Blue-spotted Salamander

Ambystoma laterale (Hallowell, 1856)

blue-spotted salamander

Key Characters: White and blue flecks on body; cloacal opening surrounded by black; no nasolabial grooves.

Similar Species: Jefferson Salamander, Silvery Salamander, Slimy Salamander, Small-mouthed Salamander. See Key to Adult and Larval Salamanders of Illinois for help with identification.

Subspecies: None recognized.

Description: A medium-sized (up to 13 cm TL), nondescript dark salamander with small white, gray, or bluish flecks on back or sides. Spots and flecks fewer on back, more numerous on lower sides. Smaller, darker, and more spotted than Jefferson and Silvery salamanders, with narrower snout and shorter legs. Adpressed limbs overlap 1-2 costal folds. Larva is dark brown with yellowish back blotches and a yellow side stripe.

Description from Smith (1961): medium-sized, slender, dark brown, black, or blue-black salamander (largest Illinois specimen 124 mm. in total length), fig. 18, with discrete pale blue or bluish white flecks on venter, sides, and sometimes on the dorsum; usually 12 or 13 costal grooves, counting impressed lines in groin and axilla; toes of adpressed limbs separated or overlapping by no more than costal fold; head of moderate size, distinctly wider than neck.

Variation.Males of this species possess greatly swollen vents during the breeding season. At other times the sexes are difficult to distinguish. Minton (1954) noted that toes of adpressed limbs touch or overlap more frequently in males than in females. The toes of the adpressed limbs touch or overlap by as much as costal fold in specimens under 40 mm. in snout-vent length; toe tips vary from an overlap of one-half costal fold to a separation of as much as folds in specimens over 40 mm. Juveniles are relatively larger headed than adults. None of our specimens can be assigned to the related Ambystoma jeffersonianumInclusive of the impressed lines in the axilla and the groin, there are 12-12 costal grooves in four specimens, 13-13 in eight specimens, and 14—14 in one specimen. Vomerine teeth are usually in series, but sometimes the median pair is fused. Vomerine tooth counts for four specimens range from 27 to 39, averaging 32. Maxillary and premaxillary tooth counts for five specimens range from 76 to 101, averaging 85. Nine of the 14 specimens at hand have discrete light flecks on the sides of their tails as well as on their venters. The tail length ranges from 40.4 to 49.5, averaging 46.5, percent of the snout-vent length.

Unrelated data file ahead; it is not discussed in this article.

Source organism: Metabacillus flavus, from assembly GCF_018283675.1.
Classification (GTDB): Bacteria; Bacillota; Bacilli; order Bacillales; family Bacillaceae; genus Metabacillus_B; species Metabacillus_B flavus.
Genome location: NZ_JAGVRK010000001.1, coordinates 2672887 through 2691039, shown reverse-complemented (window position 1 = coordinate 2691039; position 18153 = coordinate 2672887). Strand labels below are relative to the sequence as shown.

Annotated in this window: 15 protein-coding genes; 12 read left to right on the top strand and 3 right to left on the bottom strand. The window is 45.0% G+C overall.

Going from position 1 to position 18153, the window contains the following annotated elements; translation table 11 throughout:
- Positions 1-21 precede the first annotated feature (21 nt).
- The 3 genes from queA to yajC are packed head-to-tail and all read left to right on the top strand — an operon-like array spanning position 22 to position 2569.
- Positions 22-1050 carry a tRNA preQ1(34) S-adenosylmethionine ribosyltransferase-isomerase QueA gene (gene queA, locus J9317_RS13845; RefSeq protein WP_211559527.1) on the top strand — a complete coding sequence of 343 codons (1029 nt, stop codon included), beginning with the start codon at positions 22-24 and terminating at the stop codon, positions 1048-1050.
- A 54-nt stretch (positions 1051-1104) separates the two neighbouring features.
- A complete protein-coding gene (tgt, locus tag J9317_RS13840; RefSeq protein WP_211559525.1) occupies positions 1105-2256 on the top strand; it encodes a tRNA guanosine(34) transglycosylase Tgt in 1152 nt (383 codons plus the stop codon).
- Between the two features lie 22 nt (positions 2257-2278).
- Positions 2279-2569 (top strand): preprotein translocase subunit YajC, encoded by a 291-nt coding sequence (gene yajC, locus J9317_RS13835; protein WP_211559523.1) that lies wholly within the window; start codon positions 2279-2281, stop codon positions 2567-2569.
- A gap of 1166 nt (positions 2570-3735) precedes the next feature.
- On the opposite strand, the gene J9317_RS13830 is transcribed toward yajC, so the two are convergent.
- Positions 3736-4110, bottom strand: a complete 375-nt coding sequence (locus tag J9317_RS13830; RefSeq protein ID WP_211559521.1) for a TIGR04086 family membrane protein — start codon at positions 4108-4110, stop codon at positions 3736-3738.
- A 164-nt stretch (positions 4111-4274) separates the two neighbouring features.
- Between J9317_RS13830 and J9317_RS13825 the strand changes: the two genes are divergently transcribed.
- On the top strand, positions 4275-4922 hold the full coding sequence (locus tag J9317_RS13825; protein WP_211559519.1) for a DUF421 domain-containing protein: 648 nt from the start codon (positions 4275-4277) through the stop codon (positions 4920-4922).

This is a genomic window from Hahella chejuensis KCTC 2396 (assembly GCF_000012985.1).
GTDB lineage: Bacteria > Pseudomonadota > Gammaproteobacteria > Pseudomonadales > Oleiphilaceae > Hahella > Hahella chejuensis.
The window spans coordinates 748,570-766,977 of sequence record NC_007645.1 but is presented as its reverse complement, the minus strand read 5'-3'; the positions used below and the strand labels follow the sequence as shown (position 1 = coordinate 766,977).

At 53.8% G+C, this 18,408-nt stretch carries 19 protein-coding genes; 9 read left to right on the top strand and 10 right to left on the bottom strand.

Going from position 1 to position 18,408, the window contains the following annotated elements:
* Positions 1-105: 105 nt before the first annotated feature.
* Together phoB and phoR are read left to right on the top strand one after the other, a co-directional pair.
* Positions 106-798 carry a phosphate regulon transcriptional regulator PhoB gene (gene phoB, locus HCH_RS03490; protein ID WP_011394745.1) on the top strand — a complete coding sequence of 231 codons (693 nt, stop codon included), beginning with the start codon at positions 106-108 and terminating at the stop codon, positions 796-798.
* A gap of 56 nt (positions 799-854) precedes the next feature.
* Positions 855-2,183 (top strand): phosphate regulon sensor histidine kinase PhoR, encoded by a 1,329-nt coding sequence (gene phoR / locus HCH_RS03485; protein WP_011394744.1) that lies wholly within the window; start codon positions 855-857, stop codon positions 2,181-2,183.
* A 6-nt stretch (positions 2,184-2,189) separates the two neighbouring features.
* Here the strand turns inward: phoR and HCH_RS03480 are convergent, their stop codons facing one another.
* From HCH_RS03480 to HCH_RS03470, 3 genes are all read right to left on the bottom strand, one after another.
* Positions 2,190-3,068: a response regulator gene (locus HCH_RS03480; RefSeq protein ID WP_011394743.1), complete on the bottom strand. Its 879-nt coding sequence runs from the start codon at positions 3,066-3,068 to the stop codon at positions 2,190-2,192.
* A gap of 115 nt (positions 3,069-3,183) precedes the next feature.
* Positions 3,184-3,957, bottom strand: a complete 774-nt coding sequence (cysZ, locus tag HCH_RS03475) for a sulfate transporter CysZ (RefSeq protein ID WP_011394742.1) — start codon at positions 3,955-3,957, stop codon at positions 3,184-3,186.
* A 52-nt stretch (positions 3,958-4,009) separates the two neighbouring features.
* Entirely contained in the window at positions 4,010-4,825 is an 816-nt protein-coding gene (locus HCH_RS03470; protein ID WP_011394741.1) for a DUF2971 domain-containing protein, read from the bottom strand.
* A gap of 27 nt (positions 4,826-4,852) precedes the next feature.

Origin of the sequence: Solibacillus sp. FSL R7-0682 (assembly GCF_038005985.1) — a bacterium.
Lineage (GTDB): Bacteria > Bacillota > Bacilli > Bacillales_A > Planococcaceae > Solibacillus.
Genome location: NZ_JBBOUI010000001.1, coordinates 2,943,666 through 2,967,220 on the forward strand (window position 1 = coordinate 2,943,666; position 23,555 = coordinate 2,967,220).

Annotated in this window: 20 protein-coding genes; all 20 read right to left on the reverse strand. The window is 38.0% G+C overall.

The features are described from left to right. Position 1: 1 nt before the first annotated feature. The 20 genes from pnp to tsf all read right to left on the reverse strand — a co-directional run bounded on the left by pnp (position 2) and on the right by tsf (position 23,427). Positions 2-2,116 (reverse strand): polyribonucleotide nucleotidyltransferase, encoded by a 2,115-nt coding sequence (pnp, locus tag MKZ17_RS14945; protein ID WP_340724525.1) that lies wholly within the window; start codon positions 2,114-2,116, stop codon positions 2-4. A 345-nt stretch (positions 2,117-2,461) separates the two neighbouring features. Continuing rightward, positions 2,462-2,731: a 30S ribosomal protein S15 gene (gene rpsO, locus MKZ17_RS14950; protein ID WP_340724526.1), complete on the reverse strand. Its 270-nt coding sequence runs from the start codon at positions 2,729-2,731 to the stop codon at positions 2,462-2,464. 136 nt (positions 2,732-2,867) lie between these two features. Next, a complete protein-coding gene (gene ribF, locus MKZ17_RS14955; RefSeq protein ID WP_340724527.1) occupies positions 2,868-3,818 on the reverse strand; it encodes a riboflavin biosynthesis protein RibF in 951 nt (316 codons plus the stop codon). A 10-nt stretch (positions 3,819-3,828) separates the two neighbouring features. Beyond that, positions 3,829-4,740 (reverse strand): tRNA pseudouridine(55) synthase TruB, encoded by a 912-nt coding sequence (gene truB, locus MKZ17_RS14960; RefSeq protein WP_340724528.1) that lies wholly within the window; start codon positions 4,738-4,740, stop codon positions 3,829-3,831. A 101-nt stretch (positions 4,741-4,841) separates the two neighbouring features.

Habitat: Northern swamp white oak flatwoods and mesic maple-basswood forests containing temporary or fish-free breeding ponds. Also in floodplain forests, oak savannas, pine plantations, marshes, and miscellaneous second-growth forests.

Natural History: Adults occur under logs and other cover during much of year. Diet includes beetles, centipedes, slugs, worms, and other invertebrates. Reproductive biology similar to Jefferson salamander except that Alaterale breeds in more open sites and females attach their small (1.5-1.7 mm diameter) eggs singly or in masses of up to 4 on edges of leaves and other debris on pond bottom; sometimes eggs are scattered.

Distribition Notes: In Illinois, the Blue-spotted Salamander is known only from the Northeastern Morainal Natural Division.

Status: Greatest threat is urban sprawl. Locally abundant in relatively undisturbed areas of its range. Listed as a Species in Greatest Need of Conservation in the Illinois Wildlife Action Plan.

EtymologyAmbystoma – amblys (Greek) for blunt; -stoma (Greek) meaning mouth; or anabystoma (New Latin) meaning ‘to cram into the mouth’; laterale – lateralis (Latin) for ‘of the side’.

Original Description: Hallowell, E. 1856.  Descriptions of several species of Urodela, with remarks on the geographical distribution of the caducibranchiate division of these animals and their classification.  Proceedings of the Academy of Natural Sciences, Philadelphia.  8:6-11.

Type Specimen: Holotype, ANSP 1377; Dr. John L. LeConte, collector; date unknown.

Type Locality: “Marquette, on the southern border of Lake Superior” = Marquette Co., MI, USA.

Original Name: Ambystoma laterale Hallowell, 1856

Nomenclatural History: See discussion under Ambystoma platineum account.